Alexander Nolte, Lecturer of Information Systems at the University of Tartu, and his colleagues from the US studied hackathons organised by companies to their employees. The goal was to identify which factors can lead to projects being continued after the hackathon is over and which benefits participating in a hackathon can have on individual careers.

Alexander Nolte

A lot of corporations are now organizing internal hackathons but do not know how to integrate them with their other activities (e.g. product innovation) nor how to organize them to reach specific outcomes. While organizing company hackathons is widespread, the existing research on potential outcomes of hackathons has received limited attention.

One of the questions Nolte and his US colleagues seek to answer is how to create projects during a hackathon that can create traction with management afterwards so that those projects get continued. They came up with three main conclusions the companies can take into account:

  1. Teams need to be prepared when coming to the hackathon. They should have met before, developed the idea towards a plan and started working on it before the hackathon starts.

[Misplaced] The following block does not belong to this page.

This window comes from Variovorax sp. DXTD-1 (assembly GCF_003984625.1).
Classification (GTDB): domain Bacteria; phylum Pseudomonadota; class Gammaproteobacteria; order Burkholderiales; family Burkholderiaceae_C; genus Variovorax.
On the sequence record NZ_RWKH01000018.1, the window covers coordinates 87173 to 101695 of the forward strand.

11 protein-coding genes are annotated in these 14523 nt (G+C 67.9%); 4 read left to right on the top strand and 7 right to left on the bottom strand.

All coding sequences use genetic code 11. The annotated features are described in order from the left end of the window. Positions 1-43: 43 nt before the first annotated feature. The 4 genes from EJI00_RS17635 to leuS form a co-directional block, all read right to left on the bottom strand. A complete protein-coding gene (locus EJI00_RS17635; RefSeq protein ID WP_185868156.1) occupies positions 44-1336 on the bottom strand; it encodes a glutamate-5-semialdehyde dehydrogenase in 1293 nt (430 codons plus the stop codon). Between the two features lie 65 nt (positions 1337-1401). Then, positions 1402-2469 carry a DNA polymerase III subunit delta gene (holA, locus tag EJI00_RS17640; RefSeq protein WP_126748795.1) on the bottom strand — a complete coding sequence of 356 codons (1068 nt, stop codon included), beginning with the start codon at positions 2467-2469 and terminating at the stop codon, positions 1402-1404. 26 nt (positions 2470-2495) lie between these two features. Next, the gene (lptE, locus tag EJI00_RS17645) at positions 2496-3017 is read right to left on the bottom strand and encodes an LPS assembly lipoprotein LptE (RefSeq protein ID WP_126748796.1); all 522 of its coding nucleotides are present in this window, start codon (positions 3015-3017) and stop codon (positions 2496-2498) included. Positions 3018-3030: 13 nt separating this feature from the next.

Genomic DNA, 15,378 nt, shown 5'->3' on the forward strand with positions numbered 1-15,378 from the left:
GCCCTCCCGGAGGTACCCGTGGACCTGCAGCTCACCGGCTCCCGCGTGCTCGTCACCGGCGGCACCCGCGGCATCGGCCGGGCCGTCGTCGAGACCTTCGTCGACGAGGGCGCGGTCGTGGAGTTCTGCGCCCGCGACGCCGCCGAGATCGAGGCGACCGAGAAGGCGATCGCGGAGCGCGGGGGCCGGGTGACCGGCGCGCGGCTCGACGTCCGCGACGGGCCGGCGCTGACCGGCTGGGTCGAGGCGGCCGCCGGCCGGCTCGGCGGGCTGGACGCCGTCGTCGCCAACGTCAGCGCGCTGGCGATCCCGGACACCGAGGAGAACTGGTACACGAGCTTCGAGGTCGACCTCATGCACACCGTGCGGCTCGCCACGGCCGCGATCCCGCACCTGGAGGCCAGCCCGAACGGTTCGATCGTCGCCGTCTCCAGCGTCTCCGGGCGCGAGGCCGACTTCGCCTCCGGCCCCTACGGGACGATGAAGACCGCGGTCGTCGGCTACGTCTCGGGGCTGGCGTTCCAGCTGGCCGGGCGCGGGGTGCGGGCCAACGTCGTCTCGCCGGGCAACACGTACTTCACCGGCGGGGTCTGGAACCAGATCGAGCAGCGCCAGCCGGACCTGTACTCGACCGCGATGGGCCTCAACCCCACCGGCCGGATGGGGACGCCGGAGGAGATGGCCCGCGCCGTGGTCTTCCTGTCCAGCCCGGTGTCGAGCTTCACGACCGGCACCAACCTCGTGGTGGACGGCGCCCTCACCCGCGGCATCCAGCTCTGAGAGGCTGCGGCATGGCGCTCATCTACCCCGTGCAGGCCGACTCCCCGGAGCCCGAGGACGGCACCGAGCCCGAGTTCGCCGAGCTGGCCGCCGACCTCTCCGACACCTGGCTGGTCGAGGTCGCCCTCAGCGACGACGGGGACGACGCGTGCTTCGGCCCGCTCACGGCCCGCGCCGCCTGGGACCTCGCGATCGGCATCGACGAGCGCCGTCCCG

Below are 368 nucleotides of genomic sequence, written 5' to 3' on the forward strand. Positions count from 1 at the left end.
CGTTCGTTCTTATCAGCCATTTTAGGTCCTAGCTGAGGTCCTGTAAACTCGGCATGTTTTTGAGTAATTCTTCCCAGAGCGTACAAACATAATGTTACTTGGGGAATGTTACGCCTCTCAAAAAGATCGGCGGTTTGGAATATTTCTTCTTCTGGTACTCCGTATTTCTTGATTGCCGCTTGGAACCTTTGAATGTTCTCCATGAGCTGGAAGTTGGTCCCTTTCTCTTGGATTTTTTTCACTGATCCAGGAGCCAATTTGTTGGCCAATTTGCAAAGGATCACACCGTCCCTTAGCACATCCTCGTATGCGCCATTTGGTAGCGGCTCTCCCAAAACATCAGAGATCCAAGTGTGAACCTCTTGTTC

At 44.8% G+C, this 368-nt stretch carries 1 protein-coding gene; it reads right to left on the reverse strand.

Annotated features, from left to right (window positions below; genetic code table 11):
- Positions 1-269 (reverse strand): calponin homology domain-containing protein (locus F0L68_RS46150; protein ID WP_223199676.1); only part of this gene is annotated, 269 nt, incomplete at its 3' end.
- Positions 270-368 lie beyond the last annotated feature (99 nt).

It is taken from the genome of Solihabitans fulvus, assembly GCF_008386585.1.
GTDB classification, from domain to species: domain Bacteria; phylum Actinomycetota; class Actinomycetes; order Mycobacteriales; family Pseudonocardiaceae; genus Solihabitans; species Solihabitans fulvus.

2. Teams need to be aware of where their project might fit into existing products of the company. They then need to get in contact with such potential landing spots for the project / idea. They should talk to people before the hackathon to publicize their idea and get feedback and they should distribute it to all available channels afterwards.
  3. During the hackathon teams need to focus on the tasks at hand. Each team member should work on something they are good at rather than learning something new if they want to successfully create a project that has a chance to get continued.

They also found that participation in the hackathon helped employees to showcase their project management and leadership skills which led to promotions down the line. Finally, they found that the hackathon helped participants to expand their network within the company which is critical for companies of the size of Microsoft where people often do not get to know each other.

The research was conducted by (UT and Carnegie Mellon University), Ei Pa Pa Pe-Than (Carnegie Mellon University), Anna Filippova (GitHub Inc.), Christian Bird (Microsoft Research), Steve Scallen (Microsoft Garage), James D. Herbsleb (Carnegie Mellon University).

Please find the full article and other research items of the hackathon project on Researchgate: